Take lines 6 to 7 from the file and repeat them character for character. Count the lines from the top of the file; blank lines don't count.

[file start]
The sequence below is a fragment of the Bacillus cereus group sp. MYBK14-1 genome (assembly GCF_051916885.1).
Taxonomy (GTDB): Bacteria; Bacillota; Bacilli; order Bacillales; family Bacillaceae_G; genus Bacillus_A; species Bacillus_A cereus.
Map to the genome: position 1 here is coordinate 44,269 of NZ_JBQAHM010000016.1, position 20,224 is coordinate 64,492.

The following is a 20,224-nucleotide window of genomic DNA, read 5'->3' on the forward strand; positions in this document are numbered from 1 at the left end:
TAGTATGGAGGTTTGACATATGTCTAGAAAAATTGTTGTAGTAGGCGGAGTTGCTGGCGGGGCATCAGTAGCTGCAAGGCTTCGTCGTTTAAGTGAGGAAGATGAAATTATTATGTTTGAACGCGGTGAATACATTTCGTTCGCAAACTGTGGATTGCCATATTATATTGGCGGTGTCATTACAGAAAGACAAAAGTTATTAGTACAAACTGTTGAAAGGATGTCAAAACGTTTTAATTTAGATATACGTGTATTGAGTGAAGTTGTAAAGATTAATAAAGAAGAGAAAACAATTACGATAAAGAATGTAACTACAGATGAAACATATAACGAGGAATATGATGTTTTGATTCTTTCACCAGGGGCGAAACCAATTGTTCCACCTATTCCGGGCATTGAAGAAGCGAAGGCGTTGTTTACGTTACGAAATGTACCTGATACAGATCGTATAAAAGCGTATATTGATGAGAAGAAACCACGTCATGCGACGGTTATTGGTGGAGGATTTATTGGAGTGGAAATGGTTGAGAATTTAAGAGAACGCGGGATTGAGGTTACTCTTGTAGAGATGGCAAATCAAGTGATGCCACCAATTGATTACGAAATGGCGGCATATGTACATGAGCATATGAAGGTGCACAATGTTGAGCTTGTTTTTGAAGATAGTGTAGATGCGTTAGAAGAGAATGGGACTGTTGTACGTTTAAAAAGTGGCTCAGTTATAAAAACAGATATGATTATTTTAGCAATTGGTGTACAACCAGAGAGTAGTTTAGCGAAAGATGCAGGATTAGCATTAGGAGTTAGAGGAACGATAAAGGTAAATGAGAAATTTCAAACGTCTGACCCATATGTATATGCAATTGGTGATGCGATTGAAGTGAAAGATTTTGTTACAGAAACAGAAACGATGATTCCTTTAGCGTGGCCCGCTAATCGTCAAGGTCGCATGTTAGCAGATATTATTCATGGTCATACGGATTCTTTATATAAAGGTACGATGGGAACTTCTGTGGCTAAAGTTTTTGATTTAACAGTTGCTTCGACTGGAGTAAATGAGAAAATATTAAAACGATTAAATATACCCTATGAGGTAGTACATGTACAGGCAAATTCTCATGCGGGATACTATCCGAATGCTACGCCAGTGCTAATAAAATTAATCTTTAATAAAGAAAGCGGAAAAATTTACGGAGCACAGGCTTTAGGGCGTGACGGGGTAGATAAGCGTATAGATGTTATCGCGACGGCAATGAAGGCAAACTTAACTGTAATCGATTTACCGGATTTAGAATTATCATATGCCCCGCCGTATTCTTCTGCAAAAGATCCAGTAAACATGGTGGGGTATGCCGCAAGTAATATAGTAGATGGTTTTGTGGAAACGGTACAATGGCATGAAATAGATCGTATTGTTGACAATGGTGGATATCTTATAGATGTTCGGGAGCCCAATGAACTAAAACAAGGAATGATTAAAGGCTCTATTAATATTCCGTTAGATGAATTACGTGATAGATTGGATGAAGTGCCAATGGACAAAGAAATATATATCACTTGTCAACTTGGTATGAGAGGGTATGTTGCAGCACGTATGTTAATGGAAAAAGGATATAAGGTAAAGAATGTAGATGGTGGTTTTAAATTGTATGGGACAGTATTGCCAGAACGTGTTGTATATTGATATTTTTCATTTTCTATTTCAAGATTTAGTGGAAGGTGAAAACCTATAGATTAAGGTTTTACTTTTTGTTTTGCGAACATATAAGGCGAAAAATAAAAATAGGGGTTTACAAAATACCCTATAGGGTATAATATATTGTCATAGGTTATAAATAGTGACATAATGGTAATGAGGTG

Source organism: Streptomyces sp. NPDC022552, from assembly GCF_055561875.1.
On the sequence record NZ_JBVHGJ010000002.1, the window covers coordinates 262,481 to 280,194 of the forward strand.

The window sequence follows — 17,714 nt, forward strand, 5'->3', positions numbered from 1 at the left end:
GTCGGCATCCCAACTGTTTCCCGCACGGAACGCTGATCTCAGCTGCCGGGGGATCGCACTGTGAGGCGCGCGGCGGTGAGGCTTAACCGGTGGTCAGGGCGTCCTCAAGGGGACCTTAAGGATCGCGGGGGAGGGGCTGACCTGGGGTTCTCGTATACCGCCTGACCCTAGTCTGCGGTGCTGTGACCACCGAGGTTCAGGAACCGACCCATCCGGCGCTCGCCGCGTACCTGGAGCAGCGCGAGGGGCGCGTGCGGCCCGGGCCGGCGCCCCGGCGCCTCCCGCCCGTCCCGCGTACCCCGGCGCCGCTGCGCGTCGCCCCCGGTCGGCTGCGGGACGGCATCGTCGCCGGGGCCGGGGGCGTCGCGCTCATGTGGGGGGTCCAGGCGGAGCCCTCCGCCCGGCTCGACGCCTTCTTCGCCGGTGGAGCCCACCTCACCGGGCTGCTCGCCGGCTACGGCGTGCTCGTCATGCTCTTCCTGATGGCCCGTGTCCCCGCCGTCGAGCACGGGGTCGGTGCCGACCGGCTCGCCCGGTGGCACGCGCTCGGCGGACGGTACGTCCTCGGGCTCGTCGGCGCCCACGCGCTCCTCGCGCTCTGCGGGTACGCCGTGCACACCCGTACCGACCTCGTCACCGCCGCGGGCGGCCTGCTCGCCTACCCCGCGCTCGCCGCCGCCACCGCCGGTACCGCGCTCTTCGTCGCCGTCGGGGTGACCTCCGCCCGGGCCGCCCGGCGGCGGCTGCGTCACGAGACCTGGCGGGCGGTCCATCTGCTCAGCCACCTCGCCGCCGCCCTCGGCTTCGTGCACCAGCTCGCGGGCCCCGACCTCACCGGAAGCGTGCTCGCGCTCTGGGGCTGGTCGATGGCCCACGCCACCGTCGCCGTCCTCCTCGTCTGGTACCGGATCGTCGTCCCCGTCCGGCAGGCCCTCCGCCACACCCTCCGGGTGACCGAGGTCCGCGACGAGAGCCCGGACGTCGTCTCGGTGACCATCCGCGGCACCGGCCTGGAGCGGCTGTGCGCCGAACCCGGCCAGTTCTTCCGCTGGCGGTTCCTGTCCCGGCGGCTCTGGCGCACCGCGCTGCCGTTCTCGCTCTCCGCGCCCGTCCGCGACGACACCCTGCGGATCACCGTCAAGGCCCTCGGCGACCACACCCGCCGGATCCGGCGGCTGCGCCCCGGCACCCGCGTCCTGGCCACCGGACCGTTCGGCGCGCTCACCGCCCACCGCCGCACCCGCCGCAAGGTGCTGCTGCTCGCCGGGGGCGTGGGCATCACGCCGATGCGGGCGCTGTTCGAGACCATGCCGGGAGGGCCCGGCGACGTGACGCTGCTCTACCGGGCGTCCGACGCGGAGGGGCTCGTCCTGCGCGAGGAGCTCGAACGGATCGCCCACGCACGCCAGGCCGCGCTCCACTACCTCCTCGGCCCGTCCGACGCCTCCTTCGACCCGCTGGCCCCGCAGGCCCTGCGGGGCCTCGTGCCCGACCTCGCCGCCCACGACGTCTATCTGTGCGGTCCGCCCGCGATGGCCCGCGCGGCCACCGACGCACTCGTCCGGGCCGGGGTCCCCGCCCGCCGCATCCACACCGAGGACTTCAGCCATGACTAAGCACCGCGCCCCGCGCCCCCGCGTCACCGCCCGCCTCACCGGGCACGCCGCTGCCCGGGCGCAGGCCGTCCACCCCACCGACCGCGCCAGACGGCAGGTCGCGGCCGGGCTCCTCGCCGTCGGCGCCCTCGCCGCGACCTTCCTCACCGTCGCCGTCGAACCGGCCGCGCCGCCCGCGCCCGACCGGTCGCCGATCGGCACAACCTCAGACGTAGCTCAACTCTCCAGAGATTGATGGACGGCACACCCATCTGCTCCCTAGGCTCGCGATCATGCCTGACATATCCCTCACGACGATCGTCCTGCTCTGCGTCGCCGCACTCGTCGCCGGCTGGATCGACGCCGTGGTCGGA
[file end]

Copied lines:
Source organism: Streptomyces sp. NPDC022552, from assembly GCF_055561875.1.
On the sequence record NZ_JBVHGJ010000002.1, the window covers coordinates 262,481 to 280,194 of the forward strand.